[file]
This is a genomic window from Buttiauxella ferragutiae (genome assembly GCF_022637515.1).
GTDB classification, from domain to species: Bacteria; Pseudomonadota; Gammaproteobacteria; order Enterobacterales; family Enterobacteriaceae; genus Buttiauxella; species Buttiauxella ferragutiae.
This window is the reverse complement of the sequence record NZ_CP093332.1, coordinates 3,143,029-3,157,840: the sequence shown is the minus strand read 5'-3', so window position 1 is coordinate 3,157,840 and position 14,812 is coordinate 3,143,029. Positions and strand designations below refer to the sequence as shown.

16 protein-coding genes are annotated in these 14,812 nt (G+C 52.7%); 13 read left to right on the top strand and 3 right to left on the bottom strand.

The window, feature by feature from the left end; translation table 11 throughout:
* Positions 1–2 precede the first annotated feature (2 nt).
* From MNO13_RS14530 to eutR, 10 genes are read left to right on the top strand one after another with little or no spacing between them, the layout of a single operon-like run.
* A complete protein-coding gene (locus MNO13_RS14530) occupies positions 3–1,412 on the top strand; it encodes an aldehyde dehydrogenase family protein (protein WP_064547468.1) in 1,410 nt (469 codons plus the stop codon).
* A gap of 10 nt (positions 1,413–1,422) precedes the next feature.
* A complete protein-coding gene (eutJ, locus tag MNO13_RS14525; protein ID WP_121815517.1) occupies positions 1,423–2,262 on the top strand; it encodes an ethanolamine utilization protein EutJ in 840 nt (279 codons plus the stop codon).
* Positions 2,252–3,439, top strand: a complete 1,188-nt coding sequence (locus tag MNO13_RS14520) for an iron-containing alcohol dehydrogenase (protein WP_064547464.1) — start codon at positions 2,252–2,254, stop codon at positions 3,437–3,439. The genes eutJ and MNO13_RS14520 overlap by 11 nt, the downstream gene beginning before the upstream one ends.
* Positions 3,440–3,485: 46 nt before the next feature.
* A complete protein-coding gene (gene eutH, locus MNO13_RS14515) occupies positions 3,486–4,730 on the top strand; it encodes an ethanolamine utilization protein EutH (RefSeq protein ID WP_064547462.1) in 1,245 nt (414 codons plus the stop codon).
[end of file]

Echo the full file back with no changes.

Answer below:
This is a genomic window from Buttiauxella ferragutiae (genome assembly GCF_022637515.1).
GTDB classification, from domain to species: Bacteria; Pseudomonadota; Gammaproteobacteria; order Enterobacterales; family Enterobacteriaceae; genus Buttiauxella; species Buttiauxella ferragutiae.
This window is the reverse complement of the sequence record NZ_CP093332.1, coordinates 3,143,029-3,157,840: the sequence shown is the minus strand read 5'-3', so window position 1 is coordinate 3,157,840 and position 14,812 is coordinate 3,143,029. Positions and strand designations below refer to the sequence as shown.

16 protein-coding genes are annotated in these 14,812 nt (G+C 52.7%); 13 read left to right on the top strand and 3 right to left on the bottom strand.

The window, feature by feature from the left end; translation table 11 throughout:
* Positions 1–2 precede the first annotated feature (2 nt).
* From MNO13_RS14530 to eutR, 10 genes are read left to right on the top strand one after another with little or no spacing between them, the layout of a single operon-like run.
* A complete protein-coding gene (locus MNO13_RS14530) occupies positions 3–1,412 on the top strand; it encodes an aldehyde dehydrogenase family protein (protein WP_064547468.1) in 1,410 nt (469 codons plus the stop codon).
* A gap of 10 nt (positions 1,413–1,422) precedes the next feature.
* A complete protein-coding gene (eutJ, locus tag MNO13_RS14525; protein ID WP_121815517.1) occupies positions 1,423–2,262 on the top strand; it encodes an ethanolamine utilization protein EutJ in 840 nt (279 codons plus the stop codon).
* Positions 2,252–3,439, top strand: a complete 1,188-nt coding sequence (locus tag MNO13_RS14520) for an iron-containing alcohol dehydrogenase (protein WP_064547464.1) — start codon at positions 2,252–2,254, stop codon at positions 3,437–3,439. The genes eutJ and MNO13_RS14520 overlap by 11 nt, the downstream gene beginning before the upstream one ends.
* Positions 3,440–3,485: 46 nt before the next feature.
* A complete protein-coding gene (gene eutH, locus MNO13_RS14515) occupies positions 3,486–4,730 on the top strand; it encodes an ethanolamine utilization protein EutH (RefSeq protein ID WP_064547462.1) in 1,245 nt (414 codons plus the stop codon).